Methods for evaluating the strength of design dependencies in a product architecture have been widely studied in the literature; however, evaluating the effects of direct and indirect interactions between components/modules remains a challenge. In fact, indirect connections between components/modules are often overlooked in many cases when evaluating design dependencies. Having a more consistent way of defining a product architecture that considers both its direct and indirect connections is important, especially when analyzing redesign complexity and change propagation. In this study, we propose a systematic method to evaluate direct and indirect design dependencies between components in product architectures. Interfaces are classified into six different types based on a thorough review of the literature, and a method for evaluating design dependencies is introduced to estimate the relative importance of interfaces directly from a set of comparable products. Using an electrical circuit analogy, the proposed method can quantify both direct and indirect design dependencies between components within a product architecture. We compare design dependency results for different wireless computer mice to validate the effectiveness of the proposed method. The results show that using the proposed design dependency measure including direct and indirect effects provides more reliable design dependency results.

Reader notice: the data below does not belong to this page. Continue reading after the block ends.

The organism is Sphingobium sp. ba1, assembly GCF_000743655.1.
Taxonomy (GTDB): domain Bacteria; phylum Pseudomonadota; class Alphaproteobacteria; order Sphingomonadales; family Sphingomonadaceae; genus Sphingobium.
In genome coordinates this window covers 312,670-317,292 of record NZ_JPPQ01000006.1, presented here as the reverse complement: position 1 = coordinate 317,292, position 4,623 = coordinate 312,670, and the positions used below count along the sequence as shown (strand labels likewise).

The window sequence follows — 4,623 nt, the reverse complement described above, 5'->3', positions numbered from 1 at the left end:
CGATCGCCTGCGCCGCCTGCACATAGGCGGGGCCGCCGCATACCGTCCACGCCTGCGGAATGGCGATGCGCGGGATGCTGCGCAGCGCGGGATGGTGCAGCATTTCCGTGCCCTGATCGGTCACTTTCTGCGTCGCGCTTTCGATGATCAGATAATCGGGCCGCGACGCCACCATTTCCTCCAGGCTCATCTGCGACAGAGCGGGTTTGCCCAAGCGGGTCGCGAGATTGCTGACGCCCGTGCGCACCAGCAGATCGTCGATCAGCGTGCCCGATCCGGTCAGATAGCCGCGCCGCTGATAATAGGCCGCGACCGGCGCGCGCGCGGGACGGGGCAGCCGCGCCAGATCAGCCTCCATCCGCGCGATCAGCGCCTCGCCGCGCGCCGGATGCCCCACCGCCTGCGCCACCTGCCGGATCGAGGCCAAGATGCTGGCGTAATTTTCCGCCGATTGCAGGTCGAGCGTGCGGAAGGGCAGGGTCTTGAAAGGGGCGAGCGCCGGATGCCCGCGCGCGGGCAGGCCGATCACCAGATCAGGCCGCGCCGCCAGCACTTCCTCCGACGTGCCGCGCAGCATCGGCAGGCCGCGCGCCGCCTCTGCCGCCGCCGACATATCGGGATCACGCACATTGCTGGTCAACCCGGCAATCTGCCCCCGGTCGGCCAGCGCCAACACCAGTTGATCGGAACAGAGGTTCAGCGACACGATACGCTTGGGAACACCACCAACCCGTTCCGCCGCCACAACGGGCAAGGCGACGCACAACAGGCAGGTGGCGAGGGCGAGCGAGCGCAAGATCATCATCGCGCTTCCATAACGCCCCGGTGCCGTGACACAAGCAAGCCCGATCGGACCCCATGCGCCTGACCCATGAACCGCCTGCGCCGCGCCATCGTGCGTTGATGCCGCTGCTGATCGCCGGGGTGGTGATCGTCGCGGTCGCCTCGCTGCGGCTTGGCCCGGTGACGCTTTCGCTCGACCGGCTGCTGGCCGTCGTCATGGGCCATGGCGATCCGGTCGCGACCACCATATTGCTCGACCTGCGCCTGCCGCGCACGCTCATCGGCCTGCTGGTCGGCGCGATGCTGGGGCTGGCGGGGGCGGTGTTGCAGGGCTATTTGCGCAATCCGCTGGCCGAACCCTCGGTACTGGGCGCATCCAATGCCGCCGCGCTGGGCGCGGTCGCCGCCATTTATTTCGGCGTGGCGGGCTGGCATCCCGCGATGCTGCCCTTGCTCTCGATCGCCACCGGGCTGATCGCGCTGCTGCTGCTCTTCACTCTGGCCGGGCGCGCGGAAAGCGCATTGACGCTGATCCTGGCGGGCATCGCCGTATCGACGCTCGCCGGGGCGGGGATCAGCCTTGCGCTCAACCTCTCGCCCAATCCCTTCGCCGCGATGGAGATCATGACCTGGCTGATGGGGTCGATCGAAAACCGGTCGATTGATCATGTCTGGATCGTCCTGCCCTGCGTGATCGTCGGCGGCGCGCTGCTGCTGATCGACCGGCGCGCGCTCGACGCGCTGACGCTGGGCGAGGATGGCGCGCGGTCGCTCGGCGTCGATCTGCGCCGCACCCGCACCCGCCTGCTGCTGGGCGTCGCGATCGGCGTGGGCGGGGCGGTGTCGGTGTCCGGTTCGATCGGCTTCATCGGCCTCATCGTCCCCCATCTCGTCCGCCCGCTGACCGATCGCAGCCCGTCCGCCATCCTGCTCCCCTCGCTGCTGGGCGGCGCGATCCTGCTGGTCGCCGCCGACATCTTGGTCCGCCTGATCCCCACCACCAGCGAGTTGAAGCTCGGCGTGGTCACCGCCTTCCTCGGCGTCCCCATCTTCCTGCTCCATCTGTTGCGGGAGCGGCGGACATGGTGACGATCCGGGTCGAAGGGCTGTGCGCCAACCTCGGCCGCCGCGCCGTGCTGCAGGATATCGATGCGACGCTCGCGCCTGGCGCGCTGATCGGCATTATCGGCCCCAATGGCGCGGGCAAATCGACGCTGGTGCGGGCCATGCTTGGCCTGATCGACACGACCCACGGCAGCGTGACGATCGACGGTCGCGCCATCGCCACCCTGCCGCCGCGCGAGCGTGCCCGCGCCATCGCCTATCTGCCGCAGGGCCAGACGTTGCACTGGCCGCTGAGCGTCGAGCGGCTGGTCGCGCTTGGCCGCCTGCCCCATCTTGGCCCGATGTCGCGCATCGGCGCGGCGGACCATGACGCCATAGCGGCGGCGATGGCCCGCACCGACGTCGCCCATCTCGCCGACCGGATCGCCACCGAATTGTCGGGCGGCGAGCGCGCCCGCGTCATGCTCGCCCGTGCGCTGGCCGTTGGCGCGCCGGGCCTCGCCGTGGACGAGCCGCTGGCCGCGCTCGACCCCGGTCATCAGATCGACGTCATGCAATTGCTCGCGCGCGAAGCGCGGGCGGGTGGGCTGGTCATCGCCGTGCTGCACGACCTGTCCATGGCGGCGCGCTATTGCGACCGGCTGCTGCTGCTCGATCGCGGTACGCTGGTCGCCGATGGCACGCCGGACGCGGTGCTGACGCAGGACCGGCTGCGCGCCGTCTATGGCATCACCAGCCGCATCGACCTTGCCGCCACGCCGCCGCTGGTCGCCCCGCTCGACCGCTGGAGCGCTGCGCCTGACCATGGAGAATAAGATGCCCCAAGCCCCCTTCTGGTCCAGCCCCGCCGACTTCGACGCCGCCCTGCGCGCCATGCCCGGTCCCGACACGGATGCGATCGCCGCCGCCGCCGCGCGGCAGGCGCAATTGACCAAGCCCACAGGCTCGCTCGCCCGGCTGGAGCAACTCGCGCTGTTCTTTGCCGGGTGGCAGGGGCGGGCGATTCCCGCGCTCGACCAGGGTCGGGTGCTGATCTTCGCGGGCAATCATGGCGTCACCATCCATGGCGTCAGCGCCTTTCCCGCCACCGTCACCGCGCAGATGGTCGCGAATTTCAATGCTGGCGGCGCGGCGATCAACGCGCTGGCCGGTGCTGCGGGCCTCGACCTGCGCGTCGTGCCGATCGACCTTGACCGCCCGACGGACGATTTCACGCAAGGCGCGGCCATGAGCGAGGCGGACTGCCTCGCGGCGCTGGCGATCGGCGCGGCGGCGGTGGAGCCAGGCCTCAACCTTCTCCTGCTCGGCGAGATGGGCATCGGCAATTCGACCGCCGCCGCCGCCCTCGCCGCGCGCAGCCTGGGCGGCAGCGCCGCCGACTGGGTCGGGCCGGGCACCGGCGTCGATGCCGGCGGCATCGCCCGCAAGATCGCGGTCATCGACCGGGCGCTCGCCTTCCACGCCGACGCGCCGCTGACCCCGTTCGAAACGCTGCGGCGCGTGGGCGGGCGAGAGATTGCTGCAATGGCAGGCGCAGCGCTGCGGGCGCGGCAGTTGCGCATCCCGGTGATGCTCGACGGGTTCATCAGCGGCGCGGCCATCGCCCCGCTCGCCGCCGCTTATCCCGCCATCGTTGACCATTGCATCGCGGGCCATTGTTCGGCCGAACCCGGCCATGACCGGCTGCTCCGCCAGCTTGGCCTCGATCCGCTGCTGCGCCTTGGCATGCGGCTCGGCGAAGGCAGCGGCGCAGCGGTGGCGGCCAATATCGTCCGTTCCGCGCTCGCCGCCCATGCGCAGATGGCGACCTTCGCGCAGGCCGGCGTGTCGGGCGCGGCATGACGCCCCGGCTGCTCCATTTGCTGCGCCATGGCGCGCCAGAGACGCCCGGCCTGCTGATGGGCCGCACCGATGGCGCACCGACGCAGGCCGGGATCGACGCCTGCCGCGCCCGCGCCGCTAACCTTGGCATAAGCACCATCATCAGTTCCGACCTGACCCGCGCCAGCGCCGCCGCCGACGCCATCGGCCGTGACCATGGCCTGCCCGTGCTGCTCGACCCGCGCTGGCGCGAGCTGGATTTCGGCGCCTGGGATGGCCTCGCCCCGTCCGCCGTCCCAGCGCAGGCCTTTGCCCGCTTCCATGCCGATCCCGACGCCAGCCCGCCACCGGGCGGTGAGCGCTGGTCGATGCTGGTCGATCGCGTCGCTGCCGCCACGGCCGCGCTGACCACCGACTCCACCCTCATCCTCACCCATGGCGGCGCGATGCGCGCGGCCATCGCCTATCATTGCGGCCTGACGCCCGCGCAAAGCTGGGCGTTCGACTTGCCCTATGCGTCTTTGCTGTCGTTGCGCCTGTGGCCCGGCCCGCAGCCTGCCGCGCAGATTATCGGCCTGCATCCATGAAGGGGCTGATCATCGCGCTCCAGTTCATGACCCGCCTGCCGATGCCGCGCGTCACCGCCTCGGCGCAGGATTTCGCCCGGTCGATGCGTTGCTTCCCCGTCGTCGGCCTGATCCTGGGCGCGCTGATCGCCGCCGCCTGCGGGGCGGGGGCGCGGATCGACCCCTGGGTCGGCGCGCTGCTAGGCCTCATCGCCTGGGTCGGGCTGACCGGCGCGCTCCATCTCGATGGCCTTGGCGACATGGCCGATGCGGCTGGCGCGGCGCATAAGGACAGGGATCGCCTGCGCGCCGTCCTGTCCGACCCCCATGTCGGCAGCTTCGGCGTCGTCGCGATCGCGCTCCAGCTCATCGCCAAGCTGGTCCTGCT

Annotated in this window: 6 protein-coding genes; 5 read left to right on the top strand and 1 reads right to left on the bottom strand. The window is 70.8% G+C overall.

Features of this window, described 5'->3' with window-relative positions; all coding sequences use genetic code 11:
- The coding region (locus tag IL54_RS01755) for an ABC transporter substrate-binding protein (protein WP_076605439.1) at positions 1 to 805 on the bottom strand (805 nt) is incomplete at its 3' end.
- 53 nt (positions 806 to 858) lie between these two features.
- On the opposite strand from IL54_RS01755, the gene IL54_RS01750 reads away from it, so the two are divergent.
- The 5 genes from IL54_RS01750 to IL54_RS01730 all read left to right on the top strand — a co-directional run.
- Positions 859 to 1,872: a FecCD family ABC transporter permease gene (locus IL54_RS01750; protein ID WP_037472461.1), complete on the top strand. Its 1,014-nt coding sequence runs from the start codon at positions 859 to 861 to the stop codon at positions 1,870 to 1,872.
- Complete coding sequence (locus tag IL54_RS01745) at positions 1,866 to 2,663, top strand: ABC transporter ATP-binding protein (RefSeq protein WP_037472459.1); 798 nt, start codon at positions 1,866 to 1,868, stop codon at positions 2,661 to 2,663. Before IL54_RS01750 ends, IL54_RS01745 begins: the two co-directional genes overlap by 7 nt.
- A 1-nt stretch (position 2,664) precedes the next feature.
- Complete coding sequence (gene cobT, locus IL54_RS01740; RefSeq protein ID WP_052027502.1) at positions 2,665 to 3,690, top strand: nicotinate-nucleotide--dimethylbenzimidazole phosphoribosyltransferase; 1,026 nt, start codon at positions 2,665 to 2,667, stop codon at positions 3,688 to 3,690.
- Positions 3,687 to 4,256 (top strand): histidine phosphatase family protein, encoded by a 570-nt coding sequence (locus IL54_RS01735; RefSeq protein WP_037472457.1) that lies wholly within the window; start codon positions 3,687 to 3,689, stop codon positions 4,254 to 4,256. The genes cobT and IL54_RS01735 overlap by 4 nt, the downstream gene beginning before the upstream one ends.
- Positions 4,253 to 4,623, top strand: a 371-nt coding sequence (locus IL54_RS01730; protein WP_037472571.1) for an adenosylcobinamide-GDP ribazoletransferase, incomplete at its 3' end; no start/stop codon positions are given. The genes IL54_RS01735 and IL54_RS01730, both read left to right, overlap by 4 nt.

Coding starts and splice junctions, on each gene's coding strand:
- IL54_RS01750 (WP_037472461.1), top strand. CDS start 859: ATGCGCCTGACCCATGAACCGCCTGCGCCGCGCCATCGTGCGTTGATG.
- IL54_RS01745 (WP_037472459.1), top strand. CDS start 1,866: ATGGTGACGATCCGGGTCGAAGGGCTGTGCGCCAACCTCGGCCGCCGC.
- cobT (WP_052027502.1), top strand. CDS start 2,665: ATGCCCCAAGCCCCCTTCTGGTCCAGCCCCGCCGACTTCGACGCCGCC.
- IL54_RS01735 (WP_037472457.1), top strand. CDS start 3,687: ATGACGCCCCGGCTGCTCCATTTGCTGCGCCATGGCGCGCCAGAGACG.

All Science Journal Classification (ASJC) codes
- Civil and Structural Engineering
- Mechanical Engineering
- Industrial and Manufacturing Engineering